Church History
Indian Slavery and Indentured Servitude
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“Indian Slavery and Indentured Servitude,” Church History Topics

“Indian Slavery and Indentured Servitude”

Indian Slavery and Indentured Servitude

For many years before Latter-day Saint pioneers arrived in the Salt Lake Valley in 1847, American Indians in the region had trafficked women and children captured from rival groups. White American and European traders also acquired and sold American Indian captives as slaves or indentured servants, building a slave trade in the West.1 Within weeks of entering the valley, the Saints encountered Indian tribes who had captured children from other bands. Some Saints bought Indian children from these slave traders, in some instances after seeing the traders kill or torture those the Latter-day Saints did not purchase.2 Pioneer families adopted and attempted to integrate these children into Latter-day Saint communities, despite cultural differences and racial prejudice. Some exploited and mistreated these Indian children.

In March 1852 the legislature in Utah Territory passed “An Act for the Relief of Indian Slaves and Prisoners,” a law that regulated the acquisition and care of Indian children. The children could be indentured as household servants for up to 20 years, but those who acquired servants were required to process an indenture agreement with county officials, clothe the children “in a comfortable and becoming manner,” and provide them with education.3 Brigham Young considered the law a positive disruption to the Indian slave trade; instead of purchasing captives into slavery, Young believed Latter-day Saints would be “purchasing them into freedom.”4

Over 400 Indian children from Ute, Paiute, Goshute, Shoshone, and Navajo communities were taken into Latter-day Saint homes as indentured servants or adoptees between the passing of the 1852 law and the early 1880s.5 About 60 percent were purchased through trading with raiders. Some had been orphaned by violent conflicts between Indians and Latter-day Saints or other Euro-Americans. Nearly 20 percent were sold or given to Latter-day Saint families by parents or relatives, who did so largely out of economic necessity and in hopes for the children’s best interests. As indentured children grew to adulthood, many struggled to recall their families of origin, while others returned to Indian communities as adolescents or in early adulthood. Others remained in white communities, although they often felt marginalized. Yet others became missionaries and Church leaders as adults.6

Near the end of the American Civil War, the United States Congress passed the Thirteenth Amendment to the Constitution, which outlawed slavery and involuntary servitude. In the western United States, the practice of indenture persisted, but new federal laws reduced the number of new indentures. As the government enforced these laws and increasingly confined Indian nations to reservations, Utah’s indenture system diminished and by the late 1870s had largely ended.7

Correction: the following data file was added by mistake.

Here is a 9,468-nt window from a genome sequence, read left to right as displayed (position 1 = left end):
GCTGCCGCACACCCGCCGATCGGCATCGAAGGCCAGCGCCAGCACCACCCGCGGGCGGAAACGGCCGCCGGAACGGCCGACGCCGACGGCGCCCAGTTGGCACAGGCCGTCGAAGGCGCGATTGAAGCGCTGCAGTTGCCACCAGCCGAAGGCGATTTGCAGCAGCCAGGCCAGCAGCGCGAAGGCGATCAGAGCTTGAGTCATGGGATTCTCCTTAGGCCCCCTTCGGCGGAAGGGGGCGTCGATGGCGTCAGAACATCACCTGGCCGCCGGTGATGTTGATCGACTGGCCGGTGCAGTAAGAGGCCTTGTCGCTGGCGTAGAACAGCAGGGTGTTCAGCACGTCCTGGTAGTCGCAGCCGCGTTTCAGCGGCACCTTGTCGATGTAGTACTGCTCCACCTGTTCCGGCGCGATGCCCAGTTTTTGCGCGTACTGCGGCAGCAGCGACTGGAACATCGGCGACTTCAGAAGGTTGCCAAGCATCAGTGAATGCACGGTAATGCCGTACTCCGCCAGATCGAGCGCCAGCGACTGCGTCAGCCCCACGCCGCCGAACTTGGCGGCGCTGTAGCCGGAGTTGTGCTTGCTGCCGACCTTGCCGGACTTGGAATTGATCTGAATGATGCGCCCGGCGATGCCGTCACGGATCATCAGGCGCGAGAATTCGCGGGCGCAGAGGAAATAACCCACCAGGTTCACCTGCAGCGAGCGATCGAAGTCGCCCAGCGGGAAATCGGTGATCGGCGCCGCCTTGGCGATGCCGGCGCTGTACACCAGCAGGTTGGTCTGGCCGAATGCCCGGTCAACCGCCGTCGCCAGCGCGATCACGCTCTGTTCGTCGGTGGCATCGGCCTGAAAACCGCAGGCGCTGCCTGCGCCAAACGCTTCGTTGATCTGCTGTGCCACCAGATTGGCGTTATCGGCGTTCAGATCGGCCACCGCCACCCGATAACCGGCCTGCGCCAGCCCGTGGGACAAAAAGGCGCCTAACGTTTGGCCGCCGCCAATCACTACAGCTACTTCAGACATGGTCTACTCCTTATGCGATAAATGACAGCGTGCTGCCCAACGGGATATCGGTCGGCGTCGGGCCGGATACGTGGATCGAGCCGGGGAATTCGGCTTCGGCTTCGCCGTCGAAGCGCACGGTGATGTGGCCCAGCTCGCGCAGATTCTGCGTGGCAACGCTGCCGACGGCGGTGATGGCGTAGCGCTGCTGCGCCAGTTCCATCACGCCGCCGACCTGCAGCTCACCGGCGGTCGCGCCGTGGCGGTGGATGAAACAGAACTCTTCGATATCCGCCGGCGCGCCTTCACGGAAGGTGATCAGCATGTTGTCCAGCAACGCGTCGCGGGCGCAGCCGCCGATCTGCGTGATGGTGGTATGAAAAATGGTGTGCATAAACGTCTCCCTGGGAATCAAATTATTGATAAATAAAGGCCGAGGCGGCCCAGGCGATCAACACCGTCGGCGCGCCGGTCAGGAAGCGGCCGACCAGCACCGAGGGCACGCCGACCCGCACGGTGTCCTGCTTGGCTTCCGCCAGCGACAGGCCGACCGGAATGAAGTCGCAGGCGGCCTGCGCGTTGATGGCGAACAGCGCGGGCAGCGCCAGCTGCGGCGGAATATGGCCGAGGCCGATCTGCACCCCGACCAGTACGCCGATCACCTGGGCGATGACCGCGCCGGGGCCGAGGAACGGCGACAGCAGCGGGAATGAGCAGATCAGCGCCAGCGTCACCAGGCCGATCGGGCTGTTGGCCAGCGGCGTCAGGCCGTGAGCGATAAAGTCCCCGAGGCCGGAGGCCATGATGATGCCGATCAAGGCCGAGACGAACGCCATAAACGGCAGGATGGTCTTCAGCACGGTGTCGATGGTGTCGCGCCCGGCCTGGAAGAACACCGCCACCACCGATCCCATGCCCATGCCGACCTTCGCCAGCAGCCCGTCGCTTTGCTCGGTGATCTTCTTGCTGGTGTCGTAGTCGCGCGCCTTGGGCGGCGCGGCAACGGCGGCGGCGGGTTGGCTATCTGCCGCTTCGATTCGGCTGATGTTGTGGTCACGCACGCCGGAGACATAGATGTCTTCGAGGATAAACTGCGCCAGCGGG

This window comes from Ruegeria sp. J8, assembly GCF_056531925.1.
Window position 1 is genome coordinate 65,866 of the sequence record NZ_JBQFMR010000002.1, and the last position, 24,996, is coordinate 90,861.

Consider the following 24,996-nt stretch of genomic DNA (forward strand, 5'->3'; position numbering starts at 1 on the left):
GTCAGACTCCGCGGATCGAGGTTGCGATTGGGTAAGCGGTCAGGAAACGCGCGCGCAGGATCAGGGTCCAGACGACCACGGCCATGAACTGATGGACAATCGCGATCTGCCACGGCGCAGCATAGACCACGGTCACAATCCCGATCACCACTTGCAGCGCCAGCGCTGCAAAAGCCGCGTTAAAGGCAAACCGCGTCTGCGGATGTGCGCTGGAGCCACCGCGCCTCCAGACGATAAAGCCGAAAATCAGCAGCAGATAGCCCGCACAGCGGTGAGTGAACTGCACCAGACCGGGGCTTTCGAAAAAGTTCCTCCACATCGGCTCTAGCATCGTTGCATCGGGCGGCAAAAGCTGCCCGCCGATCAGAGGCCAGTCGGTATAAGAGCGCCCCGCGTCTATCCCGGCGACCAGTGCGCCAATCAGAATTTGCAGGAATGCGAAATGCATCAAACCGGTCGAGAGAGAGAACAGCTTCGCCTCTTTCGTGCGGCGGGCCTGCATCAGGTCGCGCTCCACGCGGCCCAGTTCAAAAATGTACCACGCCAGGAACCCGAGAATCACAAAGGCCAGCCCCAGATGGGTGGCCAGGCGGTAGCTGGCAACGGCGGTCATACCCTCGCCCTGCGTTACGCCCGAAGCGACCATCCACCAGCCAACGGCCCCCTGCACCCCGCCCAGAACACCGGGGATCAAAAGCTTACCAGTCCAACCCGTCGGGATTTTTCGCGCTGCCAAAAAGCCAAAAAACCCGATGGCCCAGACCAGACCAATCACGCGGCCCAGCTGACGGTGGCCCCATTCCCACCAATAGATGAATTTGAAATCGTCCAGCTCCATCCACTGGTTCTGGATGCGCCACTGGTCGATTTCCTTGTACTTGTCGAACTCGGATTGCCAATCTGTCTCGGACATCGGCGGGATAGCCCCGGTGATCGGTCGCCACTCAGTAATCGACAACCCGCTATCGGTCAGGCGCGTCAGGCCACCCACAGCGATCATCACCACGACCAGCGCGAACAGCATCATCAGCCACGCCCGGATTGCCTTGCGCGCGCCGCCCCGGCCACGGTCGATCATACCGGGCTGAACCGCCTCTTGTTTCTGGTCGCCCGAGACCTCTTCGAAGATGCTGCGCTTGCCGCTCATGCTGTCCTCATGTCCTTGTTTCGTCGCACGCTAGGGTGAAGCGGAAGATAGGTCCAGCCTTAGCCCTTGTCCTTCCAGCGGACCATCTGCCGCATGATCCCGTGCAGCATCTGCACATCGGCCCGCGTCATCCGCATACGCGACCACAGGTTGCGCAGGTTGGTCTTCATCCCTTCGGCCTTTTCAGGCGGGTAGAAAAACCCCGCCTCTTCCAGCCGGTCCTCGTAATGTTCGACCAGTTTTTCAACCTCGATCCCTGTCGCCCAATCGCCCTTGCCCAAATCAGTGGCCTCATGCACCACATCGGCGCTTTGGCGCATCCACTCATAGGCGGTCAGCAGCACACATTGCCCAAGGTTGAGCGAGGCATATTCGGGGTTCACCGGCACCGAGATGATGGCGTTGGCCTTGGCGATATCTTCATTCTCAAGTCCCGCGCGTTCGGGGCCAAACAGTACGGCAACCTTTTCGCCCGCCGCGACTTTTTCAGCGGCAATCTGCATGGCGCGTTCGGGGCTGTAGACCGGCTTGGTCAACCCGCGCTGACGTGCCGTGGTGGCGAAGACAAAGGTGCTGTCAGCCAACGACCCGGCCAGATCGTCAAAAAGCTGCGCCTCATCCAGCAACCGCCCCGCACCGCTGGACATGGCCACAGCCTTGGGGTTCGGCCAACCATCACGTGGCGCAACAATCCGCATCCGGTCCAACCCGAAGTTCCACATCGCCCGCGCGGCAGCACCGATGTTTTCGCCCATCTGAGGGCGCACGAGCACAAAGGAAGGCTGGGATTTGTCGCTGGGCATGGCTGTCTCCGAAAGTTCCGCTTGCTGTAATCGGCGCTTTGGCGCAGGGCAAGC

Notes

  1. On the Indian slave trade generally, see Ned Blackhawk, Violence over the Land: Indians and Empires in the Early American West (Cambridge, Mass.: Harvard University Press, 2008).

  2. Brian Q. Cannon, “‘To Buy Up the Lamanite Children as Fast as They Could’: Indentured Servitude and Its Legacy in Mormon Society,” Journal of Mormon History, vol. 44, no. 2 (Apr. 2018), 1–6.

  3. An Act for the Relief of Indian Slaves and Prisoners,” in Acts, Resolutions and Memorials Passed at the Several Annual Sessions of the Legislative Assembly of the Territory of Utah (Salt Lake City, 1866), 87–88.

  4. Christopher B. Rich Jr., “True Policy for Utah,” Utah Historical Quarterly, vol. 80, no. 1 (Winter 2012), 66.

  5. Adoption was a relatively new type of family relationship in 19th-century America, the first adoption statute being passed by Massachusetts in 1851. Until 1884 there was no legal provision for adopting children in Utah Territory. Prior to these laws, indenture and apprenticeship were common ways for children of working-class, poor, or disrupted families to gain the benefits of living in a middle-class home, including education and vocational training. Many scholars view adoption laws as an outgrowth of the practice of indenture. See Susan L. Porter, “A Good Home: Indenture and Adoption in Nineteenth-Century Orphanages,” in E. Wayne Carp, ed., Adoption in America: Historical Perspectives (Ann Arbor: University of Michigan Press, 2002), 27–29.

  6. Cannon, “To Buy Up the Lamanite Children as Fast as They Could,” 6–35.

  7. Richard Darrell Kitchen, “Mormon-Indian Relations in Deseret: Intermarriage and Indenture, 1847 to 1877” (PhD diss., Arizona State University, 2002), 222–23.